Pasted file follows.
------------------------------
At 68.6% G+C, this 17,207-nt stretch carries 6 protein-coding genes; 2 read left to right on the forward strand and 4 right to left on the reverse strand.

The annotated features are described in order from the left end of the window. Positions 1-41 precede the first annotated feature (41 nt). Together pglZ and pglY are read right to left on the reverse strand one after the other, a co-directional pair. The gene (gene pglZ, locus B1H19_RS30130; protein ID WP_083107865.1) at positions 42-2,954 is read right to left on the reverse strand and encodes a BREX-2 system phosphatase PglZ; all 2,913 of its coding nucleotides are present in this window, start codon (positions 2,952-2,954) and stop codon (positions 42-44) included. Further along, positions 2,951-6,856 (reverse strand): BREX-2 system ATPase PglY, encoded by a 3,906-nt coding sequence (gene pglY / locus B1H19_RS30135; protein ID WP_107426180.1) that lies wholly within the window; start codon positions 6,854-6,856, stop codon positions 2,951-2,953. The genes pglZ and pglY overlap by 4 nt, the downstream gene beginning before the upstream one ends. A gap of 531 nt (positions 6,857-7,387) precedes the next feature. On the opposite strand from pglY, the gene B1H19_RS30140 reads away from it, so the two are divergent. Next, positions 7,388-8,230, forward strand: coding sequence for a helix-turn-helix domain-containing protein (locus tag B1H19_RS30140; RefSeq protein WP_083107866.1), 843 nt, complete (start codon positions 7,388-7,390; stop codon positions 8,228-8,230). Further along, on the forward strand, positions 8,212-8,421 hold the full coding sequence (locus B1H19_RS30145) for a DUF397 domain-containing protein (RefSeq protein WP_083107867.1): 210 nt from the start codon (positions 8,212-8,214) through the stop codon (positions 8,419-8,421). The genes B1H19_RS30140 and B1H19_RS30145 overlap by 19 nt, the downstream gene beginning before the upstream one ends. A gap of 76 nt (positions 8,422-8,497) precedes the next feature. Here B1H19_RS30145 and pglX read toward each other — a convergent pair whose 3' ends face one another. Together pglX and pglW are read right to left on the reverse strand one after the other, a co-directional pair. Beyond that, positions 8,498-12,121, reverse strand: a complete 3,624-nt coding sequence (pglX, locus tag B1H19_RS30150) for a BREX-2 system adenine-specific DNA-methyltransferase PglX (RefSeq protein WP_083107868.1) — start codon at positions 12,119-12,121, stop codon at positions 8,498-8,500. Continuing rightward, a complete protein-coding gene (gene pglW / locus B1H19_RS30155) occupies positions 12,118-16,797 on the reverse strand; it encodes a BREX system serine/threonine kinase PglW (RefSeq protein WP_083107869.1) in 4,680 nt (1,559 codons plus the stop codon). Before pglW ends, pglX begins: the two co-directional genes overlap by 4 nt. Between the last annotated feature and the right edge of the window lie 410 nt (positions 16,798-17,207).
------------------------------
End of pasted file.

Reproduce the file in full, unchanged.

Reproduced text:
At 68.6% G+C, this 17,207-nt stretch carries 6 protein-coding genes; 2 read left to right on the forward strand and 4 right to left on the reverse strand.

The annotated features are described in order from the left end of the window. Positions 1-41 precede the first annotated feature (41 nt). Together pglZ and pglY are read right to left on the reverse strand one after the other, a co-directional pair. The gene (gene pglZ, locus B1H19_RS30130; protein ID WP_083107865.1) at positions 42-2,954 is read right to left on the reverse strand and encodes a BREX-2 system phosphatase PglZ; all 2,913 of its coding nucleotides are present in this window, start codon (positions 2,952-2,954) and stop codon (positions 42-44) included. Further along, positions 2,951-6,856 (reverse strand): BREX-2 system ATPase PglY, encoded by a 3,906-nt coding sequence (gene pglY / locus B1H19_RS30135; protein ID WP_107426180.1) that lies wholly within the window; start codon positions 6,854-6,856, stop codon positions 2,951-2,953. The genes pglZ and pglY overlap by 4 nt, the downstream gene beginning before the upstream one ends. A gap of 531 nt (positions 6,857-7,387) precedes the next feature. On the opposite strand from pglY, the gene B1H19_RS30140 reads away from it, so the two are divergent. Next, positions 7,388-8,230, forward strand: coding sequence for a helix-turn-helix domain-containing protein (locus tag B1H19_RS30140; RefSeq protein WP_083107866.1), 843 nt, complete (start codon positions 7,388-7,390; stop codon positions 8,228-8,230). Further along, on the forward strand, positions 8,212-8,421 hold the full coding sequence (locus B1H19_RS30145) for a DUF397 domain-containing protein (RefSeq protein WP_083107867.1): 210 nt from the start codon (positions 8,212-8,214) through the stop codon (positions 8,419-8,421). The genes B1H19_RS30140 and B1H19_RS30145 overlap by 19 nt, the downstream gene beginning before the upstream one ends. A gap of 76 nt (positions 8,422-8,497) precedes the next feature. Here B1H19_RS30145 and pglX read toward each other — a convergent pair whose 3' ends face one another. Together pglX and pglW are read right to left on the reverse strand one after the other, a co-directional pair. Beyond that, positions 8,498-12,121, reverse strand: a complete 3,624-nt coding sequence (pglX, locus tag B1H19_RS30150) for a BREX-2 system adenine-specific DNA-methyltransferase PglX (RefSeq protein WP_083107868.1) — start codon at positions 12,119-12,121, stop codon at positions 8,498-8,500. Continuing rightward, a complete protein-coding gene (gene pglW / locus B1H19_RS30155) occupies positions 12,118-16,797 on the reverse strand; it encodes a BREX system serine/threonine kinase PglW (RefSeq protein WP_083107869.1) in 4,680 nt (1,559 codons plus the stop codon). Before pglW ends, pglX begins: the two co-directional genes overlap by 4 nt. Between the last annotated feature and the right edge of the window lie 410 nt (positions 16,798-17,207).